Following up the initial release in 2012, the latest release in October 2013 includes 12 new products and significant updates to 11 products from the previous release to provide new capabilities and improved usability. The new tools include an integrated Framework for Optimization and Quantification of Uncertainty and Sensitivity (FOQUS), a validated CFD model to predict particle attrition, and a new tool to create reduced models of dynamic simulations to enable more effective study of the operational characteristics of potential carbon capture systems. Another new tool enables the use of advanced Bayesian statistical methods for calibration and validation of models. The latest release also includes a new basic data submodel for a high-viscosity carbon capture solvent following CCSI’s expansion into this area less than a year ago. A complete listing of the new components of the CCSI Toolset is available from The CCSI Toolset is currently licensed by 5 companies.

To provide a framework around which the toolset can be developed and demonstrated, CCSI initially focused on an industrially relevant challenge problem related to post-combustion capture by solid sorbents. A second challenge problem related to post-combustion capture by advanced solvent systems will also be incorporated beginning in 2013.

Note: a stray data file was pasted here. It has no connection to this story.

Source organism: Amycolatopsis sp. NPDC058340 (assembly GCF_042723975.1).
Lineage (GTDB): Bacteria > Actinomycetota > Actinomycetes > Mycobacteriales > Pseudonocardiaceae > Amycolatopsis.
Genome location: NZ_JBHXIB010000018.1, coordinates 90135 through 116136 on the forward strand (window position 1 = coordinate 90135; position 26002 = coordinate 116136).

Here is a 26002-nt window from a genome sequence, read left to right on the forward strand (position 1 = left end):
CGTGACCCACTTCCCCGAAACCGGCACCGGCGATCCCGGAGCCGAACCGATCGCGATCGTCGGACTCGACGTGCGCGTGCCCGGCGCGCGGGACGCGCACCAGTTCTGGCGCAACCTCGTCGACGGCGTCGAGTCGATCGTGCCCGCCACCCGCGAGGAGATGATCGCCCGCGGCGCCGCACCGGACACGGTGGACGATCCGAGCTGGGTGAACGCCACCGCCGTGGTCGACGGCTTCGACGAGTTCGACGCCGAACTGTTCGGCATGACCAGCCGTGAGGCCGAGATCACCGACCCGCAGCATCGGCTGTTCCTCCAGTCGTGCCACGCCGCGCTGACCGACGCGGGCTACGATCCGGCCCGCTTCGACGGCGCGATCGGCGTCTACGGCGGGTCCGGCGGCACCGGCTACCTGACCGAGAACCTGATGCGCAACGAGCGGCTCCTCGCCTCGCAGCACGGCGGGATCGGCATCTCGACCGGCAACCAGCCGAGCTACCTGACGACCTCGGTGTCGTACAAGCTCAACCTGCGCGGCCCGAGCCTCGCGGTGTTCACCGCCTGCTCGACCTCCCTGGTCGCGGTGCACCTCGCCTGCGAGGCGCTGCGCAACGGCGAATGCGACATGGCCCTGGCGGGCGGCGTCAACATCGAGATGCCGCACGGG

Impacts and Benefits

Over five years, CCSI will provide Technology Developers and Plant Operators with a validated suite of models and simulation tools that enable the rapid development and deployment of new carbon capture technologies. The CCSI Toolset will provide tools and methodologies that accurately predict the performance of equipment and processes; reduce the uncertainty associated with system integration and scale-up; and accelerate the commercial development of integrated carbon capture technologies. The CCSI Toolset will include validated models of carbon capture equipment and processes as well as new design and analysis tools and methodologies. Industry utilizing the CCSI Toolset will be able to reduce the time and expense of new technology development, from discovery to demonstration to widespread deployment, by a minimum of five years. The total cost savings that could be realized by using the CCSI Toolset to scale up and widely deploy just one carbon capture technology is estimated to be approximately $500 million (net present value basis).

Another objective of CCSI is to use information from science-based models with quantified uncertainty to inform investors. Validating the models at different scales, quantifying the uncertainty of model predictions, and estimating the technical risk will enable smarter demonstrations and ultimately could accelerate demonstrations by several years.

CCSI fits within the larger National Energy Technology Laboratory (NETL) CCUS research, development, and deployment (RD&D) program. The CCUS RD&D program will be a rich source of data for validating models in the CCSI Toolset. For the post-FY15 phase, the CCSI Toolset will add value to the overall carbon capture effort through the acceleration of analysis of process design and integration options as 2nd generation technology is scaled from pilot to demonstration scale.